Lake Wales, Florida - With the top overall seed Jason Belmonte already knocked out of the 2022 Kia PBA Playoffs, No. 2 Anthony Simonsen took to the lanes inside the Kegel Training Center against No. 15 Maldonado.

Simonsen had a three-pin advantage through three frames in game one but then in the fourth frame Maldonado experienced a medical scare after delivering his first shot.

“Right as I was about to release it something locked up on my right lower back, which is why it didn’t hook at all,” Maldonado said about leaving the 1-2-4. “My mobility was limited. I felt like if I did move, I had to go slow.”

The two-hander had felt this pain before dealing with back issues over the years, but this time the discomfort didn’t dissipate quickly and it lingered, leaving him concerned his back was going to go out and he wouldn’t be able to finish the match.

During the commercial break he got advice from tour roommate Tom Daugherty who was on-site and has experienced similar back issues. Daugherty encouraged him to sit differently in the chair or to stand up and tried to reassure Maldonado his back wouldn’t give out.

“It shut my ball speed down a lot, and I think it benefitted me,” he said. “To hurt my back on TV and have to pull out on TV, that would have been terrible for me. I would have been devastated.” Maldonado took game one, 204-192, and dominated game two starting out with nine straight strikes before leaving a 2-pin. If Maldonado had shot 300, he would have earned $10,000 from the PBA. He swept Simonsen, 267-174.

“I was still going for the $10,000 saying, ‘Come on, old man,’” Maldonado told himself. “The fact that I was able to finish and perform was pretty incredible for me.”

After upsetting Simonsen, Maldonado said his plan is to visit a sports doctor when he returns home to Texas to find out what is really going on with his back, so he doesn’t have to “keep going on this rollercoaster of pain and emotion.” For now as he advances to the quarterfinals, he is going to use muscle relaxers and try to visit a chiropractor for a temporary fix to get him through the tournament.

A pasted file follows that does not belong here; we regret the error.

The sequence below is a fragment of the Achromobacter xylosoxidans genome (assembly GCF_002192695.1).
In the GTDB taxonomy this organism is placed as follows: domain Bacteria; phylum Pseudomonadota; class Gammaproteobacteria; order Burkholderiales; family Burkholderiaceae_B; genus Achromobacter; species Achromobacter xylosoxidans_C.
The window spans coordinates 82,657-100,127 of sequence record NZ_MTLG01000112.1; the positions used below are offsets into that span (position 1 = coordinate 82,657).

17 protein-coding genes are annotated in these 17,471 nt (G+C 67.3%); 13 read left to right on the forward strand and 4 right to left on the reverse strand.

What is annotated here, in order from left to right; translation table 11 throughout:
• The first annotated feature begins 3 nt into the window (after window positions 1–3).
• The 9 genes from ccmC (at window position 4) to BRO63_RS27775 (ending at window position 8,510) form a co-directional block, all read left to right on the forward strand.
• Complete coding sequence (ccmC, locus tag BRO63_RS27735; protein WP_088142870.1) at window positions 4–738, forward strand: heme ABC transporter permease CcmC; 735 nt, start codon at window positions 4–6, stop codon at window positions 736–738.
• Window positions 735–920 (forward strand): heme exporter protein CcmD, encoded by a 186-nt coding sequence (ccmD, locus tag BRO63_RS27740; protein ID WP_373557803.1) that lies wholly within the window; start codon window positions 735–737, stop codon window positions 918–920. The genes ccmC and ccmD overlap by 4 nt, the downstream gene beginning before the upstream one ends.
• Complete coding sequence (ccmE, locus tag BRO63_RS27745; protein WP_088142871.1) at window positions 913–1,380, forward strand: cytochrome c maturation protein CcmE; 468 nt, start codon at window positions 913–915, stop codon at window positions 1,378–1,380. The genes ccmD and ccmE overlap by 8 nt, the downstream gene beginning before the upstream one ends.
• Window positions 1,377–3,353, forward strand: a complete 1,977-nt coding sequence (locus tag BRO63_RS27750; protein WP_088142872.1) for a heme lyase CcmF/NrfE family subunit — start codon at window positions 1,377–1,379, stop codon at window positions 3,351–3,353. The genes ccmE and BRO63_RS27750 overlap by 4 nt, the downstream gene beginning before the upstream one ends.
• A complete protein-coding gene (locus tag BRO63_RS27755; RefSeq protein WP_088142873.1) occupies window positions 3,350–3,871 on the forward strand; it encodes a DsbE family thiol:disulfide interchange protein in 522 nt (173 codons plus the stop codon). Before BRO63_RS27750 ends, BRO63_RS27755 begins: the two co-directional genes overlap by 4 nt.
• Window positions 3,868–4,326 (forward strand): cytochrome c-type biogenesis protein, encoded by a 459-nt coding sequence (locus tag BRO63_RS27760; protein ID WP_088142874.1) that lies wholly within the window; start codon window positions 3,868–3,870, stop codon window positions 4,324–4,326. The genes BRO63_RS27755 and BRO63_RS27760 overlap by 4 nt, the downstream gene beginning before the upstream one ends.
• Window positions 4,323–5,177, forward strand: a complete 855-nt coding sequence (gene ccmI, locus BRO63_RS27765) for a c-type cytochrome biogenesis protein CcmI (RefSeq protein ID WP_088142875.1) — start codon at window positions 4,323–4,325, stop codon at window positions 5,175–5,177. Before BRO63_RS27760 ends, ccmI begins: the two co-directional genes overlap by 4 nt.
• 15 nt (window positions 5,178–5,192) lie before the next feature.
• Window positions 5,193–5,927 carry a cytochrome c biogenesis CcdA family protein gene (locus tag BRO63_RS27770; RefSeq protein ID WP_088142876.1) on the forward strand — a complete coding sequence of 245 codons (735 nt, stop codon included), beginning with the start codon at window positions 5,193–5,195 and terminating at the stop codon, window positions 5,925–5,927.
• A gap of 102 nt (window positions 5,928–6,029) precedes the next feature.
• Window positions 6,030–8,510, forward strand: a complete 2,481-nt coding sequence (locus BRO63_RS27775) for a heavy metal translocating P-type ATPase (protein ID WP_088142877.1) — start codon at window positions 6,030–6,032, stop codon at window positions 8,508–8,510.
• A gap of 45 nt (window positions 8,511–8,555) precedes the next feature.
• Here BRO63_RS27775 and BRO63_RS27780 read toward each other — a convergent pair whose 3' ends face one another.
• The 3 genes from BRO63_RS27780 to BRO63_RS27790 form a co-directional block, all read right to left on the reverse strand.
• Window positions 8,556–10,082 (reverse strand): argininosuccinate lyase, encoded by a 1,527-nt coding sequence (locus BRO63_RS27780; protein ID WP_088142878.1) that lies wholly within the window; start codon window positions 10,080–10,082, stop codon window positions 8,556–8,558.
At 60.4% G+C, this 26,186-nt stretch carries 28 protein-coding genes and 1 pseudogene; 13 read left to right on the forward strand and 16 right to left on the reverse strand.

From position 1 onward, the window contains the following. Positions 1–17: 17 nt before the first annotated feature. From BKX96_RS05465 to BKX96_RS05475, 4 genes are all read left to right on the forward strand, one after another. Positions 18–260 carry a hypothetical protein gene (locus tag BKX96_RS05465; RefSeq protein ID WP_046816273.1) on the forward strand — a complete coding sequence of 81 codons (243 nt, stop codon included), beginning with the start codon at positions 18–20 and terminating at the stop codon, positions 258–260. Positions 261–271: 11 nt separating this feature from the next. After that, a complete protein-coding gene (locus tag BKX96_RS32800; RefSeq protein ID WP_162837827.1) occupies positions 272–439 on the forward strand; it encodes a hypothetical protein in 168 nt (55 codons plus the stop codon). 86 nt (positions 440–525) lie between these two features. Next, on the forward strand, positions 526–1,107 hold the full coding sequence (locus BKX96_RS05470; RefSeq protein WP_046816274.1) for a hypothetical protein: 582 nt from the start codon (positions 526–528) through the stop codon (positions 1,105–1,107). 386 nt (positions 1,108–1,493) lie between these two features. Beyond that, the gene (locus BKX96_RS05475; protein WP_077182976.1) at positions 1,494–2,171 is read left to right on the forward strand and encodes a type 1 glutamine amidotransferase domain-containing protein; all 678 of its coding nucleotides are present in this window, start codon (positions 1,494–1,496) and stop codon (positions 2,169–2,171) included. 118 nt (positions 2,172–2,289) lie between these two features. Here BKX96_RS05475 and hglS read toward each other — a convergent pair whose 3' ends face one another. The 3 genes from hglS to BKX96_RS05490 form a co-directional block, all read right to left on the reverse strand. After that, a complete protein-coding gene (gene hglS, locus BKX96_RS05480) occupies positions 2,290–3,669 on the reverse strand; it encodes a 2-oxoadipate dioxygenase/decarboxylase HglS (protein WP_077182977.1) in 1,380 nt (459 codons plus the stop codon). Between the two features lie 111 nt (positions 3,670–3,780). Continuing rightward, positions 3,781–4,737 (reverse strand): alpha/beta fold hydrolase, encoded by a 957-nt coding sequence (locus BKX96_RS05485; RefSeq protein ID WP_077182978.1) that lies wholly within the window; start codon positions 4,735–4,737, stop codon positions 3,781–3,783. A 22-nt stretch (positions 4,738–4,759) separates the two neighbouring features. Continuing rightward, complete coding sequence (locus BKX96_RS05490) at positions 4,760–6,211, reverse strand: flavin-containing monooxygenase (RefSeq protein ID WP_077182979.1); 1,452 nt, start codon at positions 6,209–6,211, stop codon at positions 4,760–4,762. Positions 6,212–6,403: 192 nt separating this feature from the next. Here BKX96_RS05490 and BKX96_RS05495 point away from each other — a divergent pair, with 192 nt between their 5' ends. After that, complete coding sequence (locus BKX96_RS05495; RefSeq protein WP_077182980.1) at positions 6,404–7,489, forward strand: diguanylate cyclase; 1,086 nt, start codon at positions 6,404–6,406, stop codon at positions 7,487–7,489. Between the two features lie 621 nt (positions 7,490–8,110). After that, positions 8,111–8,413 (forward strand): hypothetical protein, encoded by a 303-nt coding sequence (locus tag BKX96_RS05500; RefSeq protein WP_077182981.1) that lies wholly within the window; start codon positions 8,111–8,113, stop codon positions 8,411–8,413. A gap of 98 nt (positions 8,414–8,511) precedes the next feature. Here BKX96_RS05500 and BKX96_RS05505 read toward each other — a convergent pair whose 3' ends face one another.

The second match of the day featured No. 7 Jakob Butturff against No. 10 AJ Johnson. Butturff started with a four-bagger to take an early lead before his Team USA teammate closed out the game with nine consecutive strikes as Johnson earned the win, 270-232.

Johnson decided to switch to a Motiv Venom Shock in the first frame of game two, leaving a 3-pin and quickly changed back to the Motiv Jackal Ghost he used in game one. Johnson had a few double dribbles on the left lane holding a two-pin lead through four frames. The righty then rolled a five-bagger for the 245-224 win.

“On the left lane I had to make sure my speed was a little softer and that I got it going to the right so I would get around the urethane traffic from the match before,” Johnson said about dealing with the lane transition. “When you are bowling on something like this you want to be aggressive and play as close to your ‘A’ game as possible.”

This was Johnson’s first time bowling at the Kegel Training Center, which is home to Webber International. Johnson thrived on the energy from the contingent of collegiate bowlers in the crowd.

“The college kids love to bring energy and I love to bring it when I am on TV,” the former McKendree University bowler said. “It makes me feel more comfortable out there and allowed me to throw some really great shots.”

Johnson, who is seeking his first career PBA Tour title, will face Maldonado at noon ET May 1 on Fox Sports’ FS1 in the quarterfinals.

The winner of the Kia PBA Playoffs will earn $100,000 and a PBA Tour title.


Match 1 – Maldonado def. Simonsen 204-192, 267-174
Match 2 – Johnson def. Butturff 270-232, 245-224

About the PBA

The Professional Bowlers Association (PBA) is the world’s preeminent organization dedicated to the sport of bowling and its professional competition, with thousands of members and millions of fans throughout the world. The PBA plays host to bowling’s biggest tournaments from the PBA Tour, PBA Regional Tour, and PBA50 Tour. In 2020, the PBA launched PBA Jr., a club for elite youth bowlers under the age of 17 and the PBA Pinsiders, a membership for fans of the sport. For more information, please visit